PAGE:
I don’t remember making a magic cake of yarn with the gradient mini set, but these photos tell me I did. I’m sure that made dealing with all the loose ends and little balls of yarn in my bag much easier. Making a magic cake means you can’t control where one gradient color ends and the next begins in the pattern. I like that randomness. Due to the overall slow color progression in this shawl, it isn’t even visible. I wouldn’t have minded if it was. I do remember using a magic cake for Tamy’s Color Craze. That’s another striped, beautifully graphic shawl that works so well with scrap yarn.
Here’s a tutorial on making a magic cake using the magic knot method of joining the yarns. I have recently learned another join from Dawn Barker to use on her Jawbreaker sweater (It is included in the pattern.) and it is pretty much seamless. I will be trying it on future scrap projects like this.
Back to my Pippen. I knew the gradient set that I’d wound into a magic cake would be changing colors more often than the other because there were 5 colorways in it and only 3 in my neutral set. I thought I would just eye the shawl and switched the grey yarns when it seemed best. After a false start, I decided to start the pattern with the darkest colors of each set first, since they were my favorites, to ensure I would get to use plenty of them before the pattern’s end. I don’t even think I dipped into the last of the green gradient colors- maybe just a bit. I am so pleased with the result.
Details: I used US size 3 needles and a gradient mini skein set from Blueberry Chick Yarn in 5 shades of avocado paired with a homemade gradient of Knit Picks Hawthorne colors and a skein of OOAK Madelinetosh BFL Light in a light grey- brown.
I started with the darker colors of each gradient and worked through to the lightest. I don’t remember having any problems or questions about the pattern. It seems like I was a little worried that the edge would curl because the shawl is knit in stockinette, but that was never an issue. And those woodsy colors were the soothing thing I needed at the time.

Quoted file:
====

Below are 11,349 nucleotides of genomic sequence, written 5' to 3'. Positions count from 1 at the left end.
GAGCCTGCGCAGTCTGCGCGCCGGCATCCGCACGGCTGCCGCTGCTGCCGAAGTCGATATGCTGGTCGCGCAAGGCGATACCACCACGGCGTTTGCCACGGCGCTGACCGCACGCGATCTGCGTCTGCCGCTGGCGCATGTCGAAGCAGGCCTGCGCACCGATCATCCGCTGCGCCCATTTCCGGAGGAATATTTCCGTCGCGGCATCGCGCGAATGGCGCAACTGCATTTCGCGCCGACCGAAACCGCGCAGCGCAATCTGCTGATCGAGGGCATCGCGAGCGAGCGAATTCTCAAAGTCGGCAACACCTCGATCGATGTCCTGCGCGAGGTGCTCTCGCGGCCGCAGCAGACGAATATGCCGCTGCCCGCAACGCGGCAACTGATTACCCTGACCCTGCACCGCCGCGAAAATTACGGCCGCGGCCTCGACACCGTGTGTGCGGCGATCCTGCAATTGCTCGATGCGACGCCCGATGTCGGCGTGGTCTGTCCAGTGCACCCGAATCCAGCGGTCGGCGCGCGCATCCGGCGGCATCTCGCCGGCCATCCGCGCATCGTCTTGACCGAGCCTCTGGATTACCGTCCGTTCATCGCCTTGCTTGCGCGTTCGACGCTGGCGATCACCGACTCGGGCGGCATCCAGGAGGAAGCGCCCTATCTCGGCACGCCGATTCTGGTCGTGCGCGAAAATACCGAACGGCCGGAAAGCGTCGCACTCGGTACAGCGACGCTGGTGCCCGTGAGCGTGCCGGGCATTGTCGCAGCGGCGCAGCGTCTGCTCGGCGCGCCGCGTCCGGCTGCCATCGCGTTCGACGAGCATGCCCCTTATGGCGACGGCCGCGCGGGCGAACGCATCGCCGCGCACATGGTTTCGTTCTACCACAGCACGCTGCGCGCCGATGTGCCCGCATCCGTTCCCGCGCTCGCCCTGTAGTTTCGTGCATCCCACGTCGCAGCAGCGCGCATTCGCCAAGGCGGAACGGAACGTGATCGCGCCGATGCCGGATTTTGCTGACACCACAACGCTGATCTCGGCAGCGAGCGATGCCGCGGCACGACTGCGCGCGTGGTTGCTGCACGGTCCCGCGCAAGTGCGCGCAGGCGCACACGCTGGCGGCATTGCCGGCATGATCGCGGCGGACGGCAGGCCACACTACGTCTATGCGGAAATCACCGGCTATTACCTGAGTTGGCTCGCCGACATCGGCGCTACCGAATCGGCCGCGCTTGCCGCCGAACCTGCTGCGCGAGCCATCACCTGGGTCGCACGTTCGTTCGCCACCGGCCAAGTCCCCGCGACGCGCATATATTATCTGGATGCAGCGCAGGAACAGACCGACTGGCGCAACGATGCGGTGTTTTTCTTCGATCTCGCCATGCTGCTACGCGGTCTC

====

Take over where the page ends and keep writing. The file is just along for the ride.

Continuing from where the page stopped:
My next knit from Tamy? I’m torn between the graphic elements of Kiely Swoncho and her Cedar Brook pullover. I think her graphic use of color in designs like these and Milu are what first drew me to her projects. The first one I remember finding was Winter Rye and I still think about that one. It’s a biggie, but it is knit in worsted so it would not take all that long to make if I had yarn ready for it. The fact that I keep thinking about it is probably a sign that I need to find the right yarn and cast on.
What I do have yarn to make, right this second, is Blue Willow. I wanted to get a little out of my comfort zone with color and knit it in yellow stash. Warm golds and oranges are the norm for Tamy’s samples, though this one is in a pale blue, and she inspires me. Also, that fringe is kind of irresistible. I also have some Berroco Remix Light for her Speckles and Spice short sleeved sweater tee (another sample in bright, warm colors). I love all of the wool versions of this, but I will never put wool over my head in the Texas heat, so Remix is a great option.
Have you considered making a magic cake of your gradients or scraps and letting the colors change where and when they will? It’s a good exercise for the perfectionist, to practice acceptance- not that I am a perfectionist.
Also my blog post on the Color Craze Shawl with links to everywhere I talked about Color Craze.